Retail return windows are a handy bit of insurance in case you decide you don’t want something you bought. However, when you’re at the checkout counter, it’s probably better if you pretend you can’t return it.
Photo by Clemens v. Vogelsang.
As personal finance site Becoming Minimalist explains, knowing that a store will accept returns can actually make impulse buying easier. "If I don't like it, I can just return it," we say to ourselves. And why not? However, the longer we keep stuff at our home, the more likely we are to just keep it after all. Now you're stuck with something you regret buying in the first place because you were relying on that long return window to make up for a bad initial decision. This happens enough that some stores with exceptionally long return windows actually have fewer returns than those with shorter windows:
In other words, the longer a time frame allowed to return an item for full refund, the less likely consumers were to return the item in question. The very characteristic that makes the return policy appear to be a major-win for the consumer is actually a major-win for the seller.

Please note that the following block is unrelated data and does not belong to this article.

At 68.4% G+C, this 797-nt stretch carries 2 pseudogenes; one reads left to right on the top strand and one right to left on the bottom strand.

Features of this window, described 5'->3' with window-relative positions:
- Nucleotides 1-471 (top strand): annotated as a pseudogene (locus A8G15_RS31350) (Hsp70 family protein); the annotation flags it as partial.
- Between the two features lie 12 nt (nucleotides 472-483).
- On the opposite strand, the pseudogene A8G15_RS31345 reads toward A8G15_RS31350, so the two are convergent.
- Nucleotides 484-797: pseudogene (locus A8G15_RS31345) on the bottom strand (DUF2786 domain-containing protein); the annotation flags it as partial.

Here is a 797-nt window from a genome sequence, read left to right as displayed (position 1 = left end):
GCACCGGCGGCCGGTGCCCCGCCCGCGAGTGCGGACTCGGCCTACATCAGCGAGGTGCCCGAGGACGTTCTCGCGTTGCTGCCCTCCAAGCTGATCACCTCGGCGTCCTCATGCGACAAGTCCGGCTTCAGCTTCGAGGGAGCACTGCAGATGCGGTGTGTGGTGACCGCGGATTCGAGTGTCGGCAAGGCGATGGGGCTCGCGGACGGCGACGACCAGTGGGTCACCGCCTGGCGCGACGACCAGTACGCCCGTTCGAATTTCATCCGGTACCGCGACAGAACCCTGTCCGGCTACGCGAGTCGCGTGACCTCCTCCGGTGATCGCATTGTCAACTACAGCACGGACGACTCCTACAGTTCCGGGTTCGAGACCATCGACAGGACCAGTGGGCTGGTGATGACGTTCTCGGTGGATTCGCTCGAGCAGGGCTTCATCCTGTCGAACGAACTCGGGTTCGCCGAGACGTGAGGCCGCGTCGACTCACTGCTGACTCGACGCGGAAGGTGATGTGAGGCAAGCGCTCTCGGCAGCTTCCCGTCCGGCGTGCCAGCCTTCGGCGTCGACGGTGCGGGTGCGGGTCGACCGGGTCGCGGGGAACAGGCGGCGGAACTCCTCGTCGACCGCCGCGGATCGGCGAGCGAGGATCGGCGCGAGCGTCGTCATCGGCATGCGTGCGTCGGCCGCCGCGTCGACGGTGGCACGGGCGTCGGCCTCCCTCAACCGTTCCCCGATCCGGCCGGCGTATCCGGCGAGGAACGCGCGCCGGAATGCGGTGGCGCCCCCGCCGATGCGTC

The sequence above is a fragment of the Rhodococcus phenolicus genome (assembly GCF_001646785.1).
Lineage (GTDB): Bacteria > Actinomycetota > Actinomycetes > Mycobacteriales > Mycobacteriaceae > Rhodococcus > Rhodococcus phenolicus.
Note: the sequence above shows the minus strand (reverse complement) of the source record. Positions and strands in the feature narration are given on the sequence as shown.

How could this be? Wouldn't the opposite be true? Apparently not. The more time a shopper is allowed to keep an item before returning it, the more likely they are to just keep the item.
Of course, there's nothing wrong with using the returns window when you have to. However, if you're buying something you're not sure about because you know you can just bring it back later, you're probably better off not buying it. The longer that thing stays in your house, the less likely you are to bother taking it back at all.
How Refund Policies Encourage Spending (and Reduce Returning ) [Becoming Minimalist via Rockstar Finance]